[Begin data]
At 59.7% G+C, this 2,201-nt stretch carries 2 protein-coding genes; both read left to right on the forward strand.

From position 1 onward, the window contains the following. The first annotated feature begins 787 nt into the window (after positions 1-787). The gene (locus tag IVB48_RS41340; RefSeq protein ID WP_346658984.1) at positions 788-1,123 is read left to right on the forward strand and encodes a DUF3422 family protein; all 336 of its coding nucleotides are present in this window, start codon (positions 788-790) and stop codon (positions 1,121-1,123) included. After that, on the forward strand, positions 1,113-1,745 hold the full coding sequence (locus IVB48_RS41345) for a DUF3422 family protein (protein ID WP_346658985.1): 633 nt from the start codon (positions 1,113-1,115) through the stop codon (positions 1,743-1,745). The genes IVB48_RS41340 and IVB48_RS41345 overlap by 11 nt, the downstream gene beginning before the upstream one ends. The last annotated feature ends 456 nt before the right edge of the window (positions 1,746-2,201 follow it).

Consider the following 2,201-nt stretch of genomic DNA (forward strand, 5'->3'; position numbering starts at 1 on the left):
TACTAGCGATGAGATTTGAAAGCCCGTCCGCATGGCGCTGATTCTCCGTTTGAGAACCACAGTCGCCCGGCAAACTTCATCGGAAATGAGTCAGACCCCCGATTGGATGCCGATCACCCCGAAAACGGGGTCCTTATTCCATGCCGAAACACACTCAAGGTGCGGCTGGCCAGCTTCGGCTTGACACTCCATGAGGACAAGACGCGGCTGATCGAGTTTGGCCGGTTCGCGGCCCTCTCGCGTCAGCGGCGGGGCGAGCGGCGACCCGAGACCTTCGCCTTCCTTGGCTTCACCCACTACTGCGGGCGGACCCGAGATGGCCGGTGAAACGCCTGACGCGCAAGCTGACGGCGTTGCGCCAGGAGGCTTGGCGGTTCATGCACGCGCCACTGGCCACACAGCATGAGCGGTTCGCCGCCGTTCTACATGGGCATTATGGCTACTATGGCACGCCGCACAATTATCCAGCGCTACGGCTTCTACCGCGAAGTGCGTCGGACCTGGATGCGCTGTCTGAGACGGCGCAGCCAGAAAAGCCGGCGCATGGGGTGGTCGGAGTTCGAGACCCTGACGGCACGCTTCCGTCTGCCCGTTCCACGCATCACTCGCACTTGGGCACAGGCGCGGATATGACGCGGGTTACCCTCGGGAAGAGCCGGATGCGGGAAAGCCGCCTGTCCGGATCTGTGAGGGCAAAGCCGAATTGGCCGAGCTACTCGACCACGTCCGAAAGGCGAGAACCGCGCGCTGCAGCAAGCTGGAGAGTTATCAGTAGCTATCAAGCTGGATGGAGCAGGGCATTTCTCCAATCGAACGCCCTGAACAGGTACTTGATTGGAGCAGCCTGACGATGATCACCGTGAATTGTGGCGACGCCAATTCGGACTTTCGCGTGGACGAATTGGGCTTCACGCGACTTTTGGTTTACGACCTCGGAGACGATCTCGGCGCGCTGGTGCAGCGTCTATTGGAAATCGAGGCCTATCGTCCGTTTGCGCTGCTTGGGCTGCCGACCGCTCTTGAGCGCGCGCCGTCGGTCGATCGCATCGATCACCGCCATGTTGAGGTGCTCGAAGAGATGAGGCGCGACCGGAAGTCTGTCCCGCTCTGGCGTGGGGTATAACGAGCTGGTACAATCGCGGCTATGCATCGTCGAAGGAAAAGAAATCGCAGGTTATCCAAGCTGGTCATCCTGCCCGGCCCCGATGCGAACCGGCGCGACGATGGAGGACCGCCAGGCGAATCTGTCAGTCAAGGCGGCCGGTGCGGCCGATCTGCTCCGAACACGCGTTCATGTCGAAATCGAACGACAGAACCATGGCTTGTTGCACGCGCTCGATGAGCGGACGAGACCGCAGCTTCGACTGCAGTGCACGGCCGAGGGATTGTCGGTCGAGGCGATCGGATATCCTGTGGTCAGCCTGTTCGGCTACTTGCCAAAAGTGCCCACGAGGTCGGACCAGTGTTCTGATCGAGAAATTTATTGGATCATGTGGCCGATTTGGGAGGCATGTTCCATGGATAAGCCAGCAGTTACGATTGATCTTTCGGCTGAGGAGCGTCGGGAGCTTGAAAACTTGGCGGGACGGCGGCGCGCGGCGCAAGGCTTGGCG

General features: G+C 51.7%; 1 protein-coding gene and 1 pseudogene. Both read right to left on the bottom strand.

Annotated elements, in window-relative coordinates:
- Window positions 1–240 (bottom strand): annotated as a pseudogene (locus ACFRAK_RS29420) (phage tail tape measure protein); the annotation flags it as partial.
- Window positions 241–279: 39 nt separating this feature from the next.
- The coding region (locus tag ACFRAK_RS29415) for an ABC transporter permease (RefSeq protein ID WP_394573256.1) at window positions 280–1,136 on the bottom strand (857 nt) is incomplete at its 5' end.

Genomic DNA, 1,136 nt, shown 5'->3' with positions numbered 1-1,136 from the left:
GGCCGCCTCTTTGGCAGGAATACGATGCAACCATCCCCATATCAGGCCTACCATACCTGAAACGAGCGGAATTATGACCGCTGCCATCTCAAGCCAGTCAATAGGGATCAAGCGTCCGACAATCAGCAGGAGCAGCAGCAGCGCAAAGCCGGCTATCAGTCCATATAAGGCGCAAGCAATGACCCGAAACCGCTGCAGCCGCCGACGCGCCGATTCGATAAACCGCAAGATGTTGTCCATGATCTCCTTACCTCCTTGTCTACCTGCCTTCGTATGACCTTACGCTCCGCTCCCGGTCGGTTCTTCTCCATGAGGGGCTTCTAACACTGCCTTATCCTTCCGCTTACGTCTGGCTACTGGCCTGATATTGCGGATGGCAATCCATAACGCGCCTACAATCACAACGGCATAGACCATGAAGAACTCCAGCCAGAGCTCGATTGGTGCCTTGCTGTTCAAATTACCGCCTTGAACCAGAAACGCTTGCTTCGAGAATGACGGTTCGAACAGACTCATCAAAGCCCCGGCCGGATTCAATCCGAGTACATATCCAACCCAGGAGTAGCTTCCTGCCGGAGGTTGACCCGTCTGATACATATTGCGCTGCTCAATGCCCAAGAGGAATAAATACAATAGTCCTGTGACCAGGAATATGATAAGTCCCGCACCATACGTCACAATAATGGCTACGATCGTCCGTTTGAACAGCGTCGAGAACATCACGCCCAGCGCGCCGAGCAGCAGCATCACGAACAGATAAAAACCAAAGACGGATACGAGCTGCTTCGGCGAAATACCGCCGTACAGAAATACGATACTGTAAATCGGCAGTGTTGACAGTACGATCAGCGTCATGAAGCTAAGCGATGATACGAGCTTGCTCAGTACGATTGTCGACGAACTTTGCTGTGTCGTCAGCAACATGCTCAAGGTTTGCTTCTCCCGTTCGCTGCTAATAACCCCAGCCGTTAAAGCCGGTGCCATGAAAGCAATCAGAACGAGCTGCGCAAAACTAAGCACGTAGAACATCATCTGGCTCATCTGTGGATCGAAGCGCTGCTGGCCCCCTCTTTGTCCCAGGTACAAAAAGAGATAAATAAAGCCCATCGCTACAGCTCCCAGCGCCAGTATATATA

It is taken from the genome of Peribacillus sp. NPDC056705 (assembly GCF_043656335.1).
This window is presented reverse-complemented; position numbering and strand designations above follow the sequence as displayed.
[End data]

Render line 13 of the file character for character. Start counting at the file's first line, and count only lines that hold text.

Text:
This window is presented reverse-complemented; position numbering and strand designations above follow the sequence as displayed.